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[Xmca-l] Re: Intellect and consciousness



By ALL MEANS lets discuss Rolf's paper as a priority! A reading of Kozulin
seems like a nice summer activity.
mike




On Fri, May 23, 2014 at 9:23 AM, Huw Lloyd <huw.softdesigns@gmail.com>wrote:

>
>
>
> On 23 May 2014 16:43, mike cole <lchcmike@gmail.com> wrote:
>
>> I have in fact been reading Alex's book, Larry.
>>
>> I recommend strongly his chapters on Tool and Symbol and Language and
>> Thought.
>>
>> Especially the former I found to be unusually well presented in ways that
>> helped me.
>>
>> The future that Alex was pointing towards looks a good deal like what
>> became the concerns of the Comm department here at UCSD - a combination of
>> humanities, social sciences, and arts with mediation as its central
>> organizing concept.
>>
>> If some group of xmca-ites would like to jointly read a chapter or two, I
>> would be glad to join in.
>>
>> mike​
>>
>>
> Yes, count me in.  I think we should do Rolf Steier's paper justice first,
> though, which I haven't even downloaded yet.
>
> Best,
> Huw
>
>
>
>> On Fri, May 23, 2014 at 7:33 AM, Larry Purss <lpscholar2@gmail.com>
>> wrote:
>>
>> > I want to thank everyone for their reflections on consciousness and
>> > intellect.
>> > Mike commented,
>> > Well, myself I am following Larry's lead and reading Alex's book on
>> > Vygotsky so that i can understand the context in which he brought this
>> > topic up, and in the context of his general interpretation of core
>> > Vygotskian concepts.
>> >
>> > I re-read Alex last comment in the epilogue of his book *Vygotsky's
>> > Psychology* which gives his understanding of why he wrote this book.
>> Alex
>> > reads Vygotsky's legacy as having moved through 3 stages.
>> > In the 1920's and 1930's the focus was on SOCIAL mediation to help
>> create
>> > the *new man*.
>> > In the 1960's Vygotsky was re-discovered in the West as a response to
>> > Piaget's quasi-naturalistic theory of development.
>> >
>> > In 1990, when the book was written Kozulin suggest a new plane opened.
>> Here
>> > is Kozulin's understanding of this third phase of Vygotsky's legacy.
>> [page
>> > 278]
>> >
>> > "The third plane of Vygotsky's theory, the contours of which are only
>> just
>> > emerging, presupposes both the re-evaluation of its origins and its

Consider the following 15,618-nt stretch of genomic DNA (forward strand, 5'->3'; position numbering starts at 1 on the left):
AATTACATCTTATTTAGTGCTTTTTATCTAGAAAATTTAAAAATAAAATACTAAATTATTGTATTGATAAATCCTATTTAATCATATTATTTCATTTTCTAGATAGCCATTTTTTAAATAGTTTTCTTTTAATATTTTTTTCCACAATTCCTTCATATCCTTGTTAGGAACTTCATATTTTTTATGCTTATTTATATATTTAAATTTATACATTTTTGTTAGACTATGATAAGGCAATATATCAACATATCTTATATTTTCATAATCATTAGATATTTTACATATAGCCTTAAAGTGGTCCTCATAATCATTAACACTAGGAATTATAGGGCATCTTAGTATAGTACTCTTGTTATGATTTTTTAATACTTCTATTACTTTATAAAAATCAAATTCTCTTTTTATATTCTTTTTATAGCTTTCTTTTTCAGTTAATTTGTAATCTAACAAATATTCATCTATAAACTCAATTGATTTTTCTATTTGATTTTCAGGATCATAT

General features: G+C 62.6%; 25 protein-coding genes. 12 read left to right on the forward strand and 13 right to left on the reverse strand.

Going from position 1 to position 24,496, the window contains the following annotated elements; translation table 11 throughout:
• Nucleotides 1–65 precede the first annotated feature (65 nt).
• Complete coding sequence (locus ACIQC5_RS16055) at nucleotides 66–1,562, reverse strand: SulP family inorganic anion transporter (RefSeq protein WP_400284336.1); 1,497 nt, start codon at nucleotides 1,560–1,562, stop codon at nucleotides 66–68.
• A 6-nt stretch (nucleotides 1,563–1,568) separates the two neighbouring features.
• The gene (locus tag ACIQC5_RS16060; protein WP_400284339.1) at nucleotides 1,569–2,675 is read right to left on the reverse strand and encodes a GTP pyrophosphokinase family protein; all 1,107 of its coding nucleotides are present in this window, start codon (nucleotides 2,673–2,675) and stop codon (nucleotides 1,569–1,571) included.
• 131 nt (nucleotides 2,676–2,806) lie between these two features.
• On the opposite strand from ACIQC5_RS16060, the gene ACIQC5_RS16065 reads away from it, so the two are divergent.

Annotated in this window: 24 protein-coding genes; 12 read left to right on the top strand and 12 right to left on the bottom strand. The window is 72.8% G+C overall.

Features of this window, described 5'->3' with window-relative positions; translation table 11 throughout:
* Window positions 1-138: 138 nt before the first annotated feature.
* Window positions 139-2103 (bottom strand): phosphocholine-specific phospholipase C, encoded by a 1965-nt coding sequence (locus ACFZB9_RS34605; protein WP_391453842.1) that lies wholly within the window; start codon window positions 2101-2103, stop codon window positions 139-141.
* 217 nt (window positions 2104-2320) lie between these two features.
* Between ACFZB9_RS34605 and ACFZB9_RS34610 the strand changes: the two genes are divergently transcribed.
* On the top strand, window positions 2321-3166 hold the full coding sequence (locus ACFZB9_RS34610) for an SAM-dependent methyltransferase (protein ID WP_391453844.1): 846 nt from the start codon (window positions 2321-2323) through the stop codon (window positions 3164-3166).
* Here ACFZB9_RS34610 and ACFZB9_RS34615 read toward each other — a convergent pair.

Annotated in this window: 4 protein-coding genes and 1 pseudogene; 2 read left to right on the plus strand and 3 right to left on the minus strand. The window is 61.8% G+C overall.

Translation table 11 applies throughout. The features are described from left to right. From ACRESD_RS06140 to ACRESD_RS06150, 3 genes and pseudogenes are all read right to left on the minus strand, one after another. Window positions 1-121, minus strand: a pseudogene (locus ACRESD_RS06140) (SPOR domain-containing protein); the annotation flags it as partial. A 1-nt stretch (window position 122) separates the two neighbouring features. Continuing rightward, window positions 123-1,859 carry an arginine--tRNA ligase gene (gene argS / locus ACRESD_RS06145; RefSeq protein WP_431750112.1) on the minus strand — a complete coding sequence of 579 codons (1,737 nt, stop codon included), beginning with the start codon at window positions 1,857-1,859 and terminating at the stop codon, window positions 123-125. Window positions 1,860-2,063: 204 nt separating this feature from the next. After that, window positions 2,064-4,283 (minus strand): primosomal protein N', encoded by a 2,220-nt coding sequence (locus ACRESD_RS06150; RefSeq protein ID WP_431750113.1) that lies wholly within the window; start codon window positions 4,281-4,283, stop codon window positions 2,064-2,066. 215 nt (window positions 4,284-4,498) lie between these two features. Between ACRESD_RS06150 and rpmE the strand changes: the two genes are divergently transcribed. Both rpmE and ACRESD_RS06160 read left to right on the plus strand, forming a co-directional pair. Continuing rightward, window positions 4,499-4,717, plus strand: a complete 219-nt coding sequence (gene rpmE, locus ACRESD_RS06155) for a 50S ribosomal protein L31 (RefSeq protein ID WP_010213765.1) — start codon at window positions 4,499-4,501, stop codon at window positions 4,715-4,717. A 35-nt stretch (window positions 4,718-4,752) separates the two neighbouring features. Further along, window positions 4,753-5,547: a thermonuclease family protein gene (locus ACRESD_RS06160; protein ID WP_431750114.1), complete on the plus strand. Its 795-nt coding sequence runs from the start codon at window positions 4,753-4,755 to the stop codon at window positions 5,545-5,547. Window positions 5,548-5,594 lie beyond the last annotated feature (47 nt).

>> > projection into the future of psychology. What in the 1920's appeared
>> to be
>> > a rather straight forward thesis of SOCIAL mediation, and in the 1960's
>> as
>> > a necessary correction to the overly individualistic approaches of
>> Western
>> > psychology, nowadays appears as a new problem emerging from the
>> realization
>> > that social and cultural mediatory mechanisms do not coincide.
>> Vygotsky's
>> > analysis of the crisis in psychology, earlier perceived as a critique of
>> > psychology's past, is now recognized as an inquiry into the fundamental
>> > mechanism of psychology's divergent development. The origins and
>> context of
>> > Vygotsky's theory are now being seen in a new light.; in the place of
>> > comparisons to Pavlov, the Gestaltists and Piaget comes the context of
>> > PHILOSOPHICAL HERMENEUTICS AND THE THEORY OF COMMUNICATIVE ACTION.  In
>> an
>> > even broader sense, what once looked like Vygotsky's contribution TO
>> > psychology appears now as leading BEYOND psychology or at least beyond
>> > traditional psychology and into the sphere of the human studies BASED on
>> > the humanities, rather than the scientific model."
>> >
>> > Mike, how others *respond* to Kozulin's vision that a new plane based on
>> > the humanities is a re-visioning that goes too far BEYOND Vygotsky or if
>> > they acknowledge this third plane as a valid emerging of a hermeneutical
>> > response is an open question.
>> > Thought Kozulin's epilogue may generate more reflections and responses